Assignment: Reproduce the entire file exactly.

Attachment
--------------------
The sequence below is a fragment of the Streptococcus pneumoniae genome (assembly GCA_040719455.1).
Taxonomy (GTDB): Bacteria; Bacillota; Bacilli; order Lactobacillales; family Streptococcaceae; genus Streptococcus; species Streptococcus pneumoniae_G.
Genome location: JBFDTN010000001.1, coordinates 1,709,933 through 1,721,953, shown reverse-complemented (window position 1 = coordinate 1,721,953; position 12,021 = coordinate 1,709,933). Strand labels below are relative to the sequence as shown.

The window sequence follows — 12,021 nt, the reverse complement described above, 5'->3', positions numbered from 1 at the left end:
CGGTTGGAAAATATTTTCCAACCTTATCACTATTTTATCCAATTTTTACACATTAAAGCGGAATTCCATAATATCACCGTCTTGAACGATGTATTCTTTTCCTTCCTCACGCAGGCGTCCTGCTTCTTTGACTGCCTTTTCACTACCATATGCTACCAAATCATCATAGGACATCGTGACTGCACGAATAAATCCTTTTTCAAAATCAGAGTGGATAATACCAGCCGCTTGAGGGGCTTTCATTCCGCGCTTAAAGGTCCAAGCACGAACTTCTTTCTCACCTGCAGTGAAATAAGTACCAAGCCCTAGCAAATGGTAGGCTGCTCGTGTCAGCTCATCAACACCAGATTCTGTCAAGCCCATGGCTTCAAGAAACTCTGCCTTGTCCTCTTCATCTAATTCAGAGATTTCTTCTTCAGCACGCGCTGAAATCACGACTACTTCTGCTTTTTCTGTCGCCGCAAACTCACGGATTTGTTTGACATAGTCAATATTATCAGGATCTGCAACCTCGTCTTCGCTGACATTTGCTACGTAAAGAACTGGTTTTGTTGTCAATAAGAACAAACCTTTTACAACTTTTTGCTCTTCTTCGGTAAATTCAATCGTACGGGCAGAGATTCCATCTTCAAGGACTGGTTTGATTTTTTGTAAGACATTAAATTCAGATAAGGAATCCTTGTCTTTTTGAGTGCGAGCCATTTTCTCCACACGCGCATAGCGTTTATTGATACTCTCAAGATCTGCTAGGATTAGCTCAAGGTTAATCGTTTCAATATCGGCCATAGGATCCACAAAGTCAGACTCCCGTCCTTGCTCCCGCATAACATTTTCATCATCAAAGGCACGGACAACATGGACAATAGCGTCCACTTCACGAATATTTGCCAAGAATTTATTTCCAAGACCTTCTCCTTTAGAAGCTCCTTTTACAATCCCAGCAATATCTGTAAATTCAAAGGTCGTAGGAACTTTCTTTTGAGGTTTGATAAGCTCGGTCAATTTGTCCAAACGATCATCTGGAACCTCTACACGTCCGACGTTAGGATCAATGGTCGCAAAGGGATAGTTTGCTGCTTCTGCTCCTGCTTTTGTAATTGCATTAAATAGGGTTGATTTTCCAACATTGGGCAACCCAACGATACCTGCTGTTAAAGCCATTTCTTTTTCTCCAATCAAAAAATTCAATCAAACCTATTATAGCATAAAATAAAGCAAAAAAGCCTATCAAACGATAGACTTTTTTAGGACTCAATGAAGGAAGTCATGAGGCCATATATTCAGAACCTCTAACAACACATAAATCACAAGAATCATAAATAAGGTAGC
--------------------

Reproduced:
The sequence below is a fragment of the Streptococcus pneumoniae genome (assembly GCA_040719455.1).
Taxonomy (GTDB): Bacteria; Bacillota; Bacilli; order Lactobacillales; family Streptococcaceae; genus Streptococcus; species Streptococcus pneumoniae_G.
Genome location: JBFDTN010000001.1, coordinates 1,709,933 through 1,721,953, shown reverse-complemented (window position 1 = coordinate 1,721,953; position 12,021 = coordinate 1,709,933). Strand labels below are relative to the sequence as shown.

The window sequence follows — 12,021 nt, the reverse complement described above, 5'->3', positions numbered from 1 at the left end:
CGGTTGGAAAATATTTTCCAACCTTATCACTATTTTATCCAATTTTTACACATTAAAGCGGAATTCCATAATATCACCGTCTTGAACGATGTATTCTTTTCCTTCCTCACGCAGGCGTCCTGCTTCTTTGACTGCCTTTTCACTACCATATGCTACCAAATCATCATAGGACATCGTGACTGCACGAATAAATCCTTTTTCAAAATCAGAGTGGATAATACCAGCCGCTTGAGGGGCTTTCATTCCGCGCTTAAAGGTCCAAGCACGAACTTCTTTCTCACCTGCAGTGAAATAAGTACCAAGCCCTAGCAAATGGTAGGCTGCTCGTGTCAGCTCATCAACACCAGATTCTGTCAAGCCCATGGCTTCAAGAAACTCTGCCTTGTCCTCTTCATCTAATTCAGAGATTTCTTCTTCAGCACGCGCTGAAATCACGACTACTTCTGCTTTTTCTGTCGCCGCAAACTCACGGATTTGTTTGACATAGTCAATATTATCAGGATCTGCAACCTCGTCTTCGCTGACATTTGCTACGTAAAGAACTGGTTTTGTTGTCAATAAGAACAAACCTTTTACAACTTTTTGCTCTTCTTCGGTAAATTCAATCGTACGGGCAGAGATTCCATCTTCAAGGACTGGTTTGATTTTTTGTAAGACATTAAATTCAGATAAGGAATCCTTGTCTTTTTGAGTGCGAGCCATTTTCTCCACACGCGCATAGCGTTTATTGATACTCTCAAGATCTGCTAGGATTAGCTCAAGGTTAATCGTTTCAATATCGGCCATAGGATCCACAAAGTCAGACTCCCGTCCTTGCTCCCGCATAACATTTTCATCATCAAAGGCACGGACAACATGGACAATAGCGTCCACTTCACGAATATTTGCCAAGAATTTATTTCCAAGACCTTCTCCTTTAGAAGCTCCTTTTACAATCCCAGCAATATCTGTAAATTCAAAGGTCGTAGGAACTTTCTTTTGAGGTTTGATAAGCTCGGTCAATTTGTCCAAACGATCATCTGGAACCTCTACACGTCCGACGTTAGGATCAATGGTCGCAAAGGGATAGTTTGCTGCTTCTGCTCCTGCTTTTGTAATTGCATTAAATAGGGTTGATTTTCCAACATTGGGCAACCCAACGATACCTGCTGTTAAAGCCATTTCTTTTTCTCCAATCAAAAAATTCAATCAAACCTATTATAGCATAAAATAAAGCAAAAAAGCCTATCAAACGATAGACTTTTTTAGGACTCAATGAAGGAAGTCATGAGGCCATATATTCAGAACCTCTAACAACACATAAATCACAAGAATCATAAATAAGGTAGC